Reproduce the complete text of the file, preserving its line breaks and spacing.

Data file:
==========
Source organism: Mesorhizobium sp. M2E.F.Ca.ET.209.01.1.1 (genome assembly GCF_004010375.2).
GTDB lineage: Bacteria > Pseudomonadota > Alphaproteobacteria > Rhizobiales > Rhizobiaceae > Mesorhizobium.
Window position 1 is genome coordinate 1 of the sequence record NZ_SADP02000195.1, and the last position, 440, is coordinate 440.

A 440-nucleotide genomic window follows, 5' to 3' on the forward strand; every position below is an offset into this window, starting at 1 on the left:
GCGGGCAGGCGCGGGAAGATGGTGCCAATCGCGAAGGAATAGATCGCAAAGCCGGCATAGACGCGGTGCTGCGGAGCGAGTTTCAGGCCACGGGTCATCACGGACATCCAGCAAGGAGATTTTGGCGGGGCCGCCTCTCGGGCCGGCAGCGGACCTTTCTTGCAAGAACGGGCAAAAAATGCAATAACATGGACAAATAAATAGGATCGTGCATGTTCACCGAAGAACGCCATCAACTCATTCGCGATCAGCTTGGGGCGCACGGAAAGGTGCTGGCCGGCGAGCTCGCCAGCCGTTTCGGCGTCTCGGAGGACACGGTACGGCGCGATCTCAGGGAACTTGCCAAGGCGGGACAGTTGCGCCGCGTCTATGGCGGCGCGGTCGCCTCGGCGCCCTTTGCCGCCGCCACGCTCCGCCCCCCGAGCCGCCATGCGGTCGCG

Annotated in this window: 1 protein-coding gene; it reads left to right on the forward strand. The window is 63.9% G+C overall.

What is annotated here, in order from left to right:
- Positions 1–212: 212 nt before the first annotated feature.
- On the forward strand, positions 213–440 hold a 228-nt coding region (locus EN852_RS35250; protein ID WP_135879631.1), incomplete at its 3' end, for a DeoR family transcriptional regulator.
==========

Source organism: Mesorhizobium sp. M2E.F.Ca.ET.209.01.1.1 (genome assembly GCF_004010375.2).
GTDB lineage: Bacteria > Pseudomonadota > Alphaproteobacteria > Rhizobiales > Rhizobiaceae > Mesorhizobium.
Window position 1 is genome coordinate 1 of the sequence record NZ_SADP02000195.1, and the last position, 440, is coordinate 440.

A 440-nucleotide genomic window follows, 5' to 3' on the forward strand; every position below is an offset into this window, starting at 1 on the left:
GCGGGCAGGCGCGGGAAGATGGTGCCAATCGCGAAGGAATAGATCGCAAAGCCGGCATAGACGCGGTGCTGCGGAGCGAGTTTCAGGCCACGGGTCATCACGGACATCCAGCAAGGAGATTTTGGCGGGGCCGCCTCTCGGGCCGGCAGCGGACCTTTCTTGCAAGAACGGGCAAAAAATGCAATAACATGGACAAATAAATAGGATCGTGCATGTTCACCGAAGAACGCCATCAACTCATTCGCGATCAGCTTGGGGCGCACGGAAAGGTGCTGGCCGGCGAGCTCGCCAGCCGTTTCGGCGTCTCGGAGGACACGGTACGGCGCGATCTCAGGGAACTTGCCAAGGCGGGACAGTTGCGCCGCGTCTATGGCGGCGCGGTCGCCTCGGCGCCCTTTGCCGCCGCCACGCTCCGCCCCCCGAGCCGCCATGCGGTCGCG

Annotated in this window: 1 protein-coding gene; it reads left to right on the forward strand. The window is 63.9% G+C overall.

What is annotated here, in order from left to right:
- Positions 1–212: 212 nt before the first annotated feature.
- On the forward strand, positions 213–440 hold a 228-nt coding region (locus EN852_RS35250; protein ID WP_135879631.1), incomplete at its 3' end, for a DeoR family transcriptional regulator.